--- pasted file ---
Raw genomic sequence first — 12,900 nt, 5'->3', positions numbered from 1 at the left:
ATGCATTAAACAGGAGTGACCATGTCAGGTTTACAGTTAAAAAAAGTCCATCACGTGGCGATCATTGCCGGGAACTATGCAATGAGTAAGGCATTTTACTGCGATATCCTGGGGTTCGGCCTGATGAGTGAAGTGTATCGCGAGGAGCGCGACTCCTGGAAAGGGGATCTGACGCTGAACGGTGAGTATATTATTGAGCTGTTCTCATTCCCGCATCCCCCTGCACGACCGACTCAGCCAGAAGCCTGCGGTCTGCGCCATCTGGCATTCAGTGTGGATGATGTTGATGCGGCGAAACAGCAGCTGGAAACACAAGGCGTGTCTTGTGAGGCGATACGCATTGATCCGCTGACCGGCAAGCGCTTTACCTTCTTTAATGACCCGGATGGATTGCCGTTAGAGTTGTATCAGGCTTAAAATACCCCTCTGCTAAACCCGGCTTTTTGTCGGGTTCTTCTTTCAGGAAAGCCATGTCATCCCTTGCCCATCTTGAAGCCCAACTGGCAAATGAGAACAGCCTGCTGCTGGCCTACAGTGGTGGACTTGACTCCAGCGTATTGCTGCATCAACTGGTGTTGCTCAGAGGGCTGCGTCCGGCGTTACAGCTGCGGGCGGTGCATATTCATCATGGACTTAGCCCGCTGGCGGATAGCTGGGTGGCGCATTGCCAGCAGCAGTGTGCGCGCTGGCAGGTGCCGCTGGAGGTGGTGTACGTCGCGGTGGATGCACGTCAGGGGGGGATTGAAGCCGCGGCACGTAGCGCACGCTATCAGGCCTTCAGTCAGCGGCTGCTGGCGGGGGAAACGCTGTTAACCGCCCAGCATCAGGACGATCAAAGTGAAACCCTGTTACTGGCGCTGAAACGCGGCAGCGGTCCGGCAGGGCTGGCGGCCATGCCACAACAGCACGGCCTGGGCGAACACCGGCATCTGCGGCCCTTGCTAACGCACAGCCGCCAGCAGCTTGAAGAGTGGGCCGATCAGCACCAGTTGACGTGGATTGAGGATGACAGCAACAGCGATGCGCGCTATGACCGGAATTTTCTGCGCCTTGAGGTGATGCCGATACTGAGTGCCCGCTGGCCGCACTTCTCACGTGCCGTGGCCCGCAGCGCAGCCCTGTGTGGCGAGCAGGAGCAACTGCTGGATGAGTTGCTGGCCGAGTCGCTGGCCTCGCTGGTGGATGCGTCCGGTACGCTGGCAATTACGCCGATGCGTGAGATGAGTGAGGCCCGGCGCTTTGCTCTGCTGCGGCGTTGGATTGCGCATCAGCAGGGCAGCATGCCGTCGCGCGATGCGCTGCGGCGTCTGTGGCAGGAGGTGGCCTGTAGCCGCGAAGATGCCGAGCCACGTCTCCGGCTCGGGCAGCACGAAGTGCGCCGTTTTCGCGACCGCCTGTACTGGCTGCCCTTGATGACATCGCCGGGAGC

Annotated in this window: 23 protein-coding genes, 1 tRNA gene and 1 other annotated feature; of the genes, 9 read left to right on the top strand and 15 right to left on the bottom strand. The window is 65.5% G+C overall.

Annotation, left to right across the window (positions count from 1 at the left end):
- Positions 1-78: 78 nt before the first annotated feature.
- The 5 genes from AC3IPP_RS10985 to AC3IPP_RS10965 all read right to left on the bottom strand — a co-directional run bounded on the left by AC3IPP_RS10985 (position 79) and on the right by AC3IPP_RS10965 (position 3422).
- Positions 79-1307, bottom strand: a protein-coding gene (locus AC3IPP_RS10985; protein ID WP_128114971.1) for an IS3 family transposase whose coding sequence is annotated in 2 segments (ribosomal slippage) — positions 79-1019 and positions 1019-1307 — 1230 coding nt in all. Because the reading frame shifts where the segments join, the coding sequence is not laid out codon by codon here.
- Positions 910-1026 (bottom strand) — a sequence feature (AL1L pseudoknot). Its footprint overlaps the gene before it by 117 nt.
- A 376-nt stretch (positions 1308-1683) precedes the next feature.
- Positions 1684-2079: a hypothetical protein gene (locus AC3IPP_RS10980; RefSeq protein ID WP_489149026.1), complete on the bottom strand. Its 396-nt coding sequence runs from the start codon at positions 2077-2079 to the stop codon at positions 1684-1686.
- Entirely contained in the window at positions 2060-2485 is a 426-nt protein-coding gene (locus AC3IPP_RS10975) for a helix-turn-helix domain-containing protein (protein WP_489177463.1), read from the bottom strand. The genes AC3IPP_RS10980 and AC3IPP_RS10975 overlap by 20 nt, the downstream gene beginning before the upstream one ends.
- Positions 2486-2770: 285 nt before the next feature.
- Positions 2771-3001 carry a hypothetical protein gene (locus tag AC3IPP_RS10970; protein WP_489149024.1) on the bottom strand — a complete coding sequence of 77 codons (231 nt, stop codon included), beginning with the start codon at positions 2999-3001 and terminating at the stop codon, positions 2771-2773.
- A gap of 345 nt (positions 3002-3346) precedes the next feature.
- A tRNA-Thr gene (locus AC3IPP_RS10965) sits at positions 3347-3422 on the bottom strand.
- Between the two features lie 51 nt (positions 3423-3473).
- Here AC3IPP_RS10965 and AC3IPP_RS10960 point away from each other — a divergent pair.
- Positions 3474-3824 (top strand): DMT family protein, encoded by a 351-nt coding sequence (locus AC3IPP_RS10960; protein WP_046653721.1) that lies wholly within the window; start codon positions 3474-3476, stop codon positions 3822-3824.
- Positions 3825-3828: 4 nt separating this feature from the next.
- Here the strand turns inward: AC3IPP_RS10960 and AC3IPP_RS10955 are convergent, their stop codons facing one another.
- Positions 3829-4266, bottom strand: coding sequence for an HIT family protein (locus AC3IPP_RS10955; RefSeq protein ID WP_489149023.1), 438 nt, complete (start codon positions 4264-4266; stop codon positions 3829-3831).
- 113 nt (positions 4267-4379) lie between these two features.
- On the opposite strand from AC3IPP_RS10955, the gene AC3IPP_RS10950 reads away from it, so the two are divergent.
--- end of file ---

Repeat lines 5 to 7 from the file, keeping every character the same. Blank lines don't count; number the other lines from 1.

- Positions 1-78: 78 nt before the first annotated feature.
- The 5 genes from AC3IPP_RS10985 to AC3IPP_RS10965 all read right to left on the bottom strand — a co-directional run bounded on the left by AC3IPP_RS10985 (position 79) and on the right by AC3IPP_RS10965 (position 3422).
- Positions 79-1307, bottom strand: a protein-coding gene (locus AC3IPP_RS10985; protein ID WP_128114971.1) for an IS3 family transposase whose coding sequence is annotated in 2 segments (ribosomal slippage) — positions 79-1019 and positions 1019-1307 — 1230 coding nt in all. Because the reading frame shifts where the segments join, the coding sequence is not laid out codon by codon here.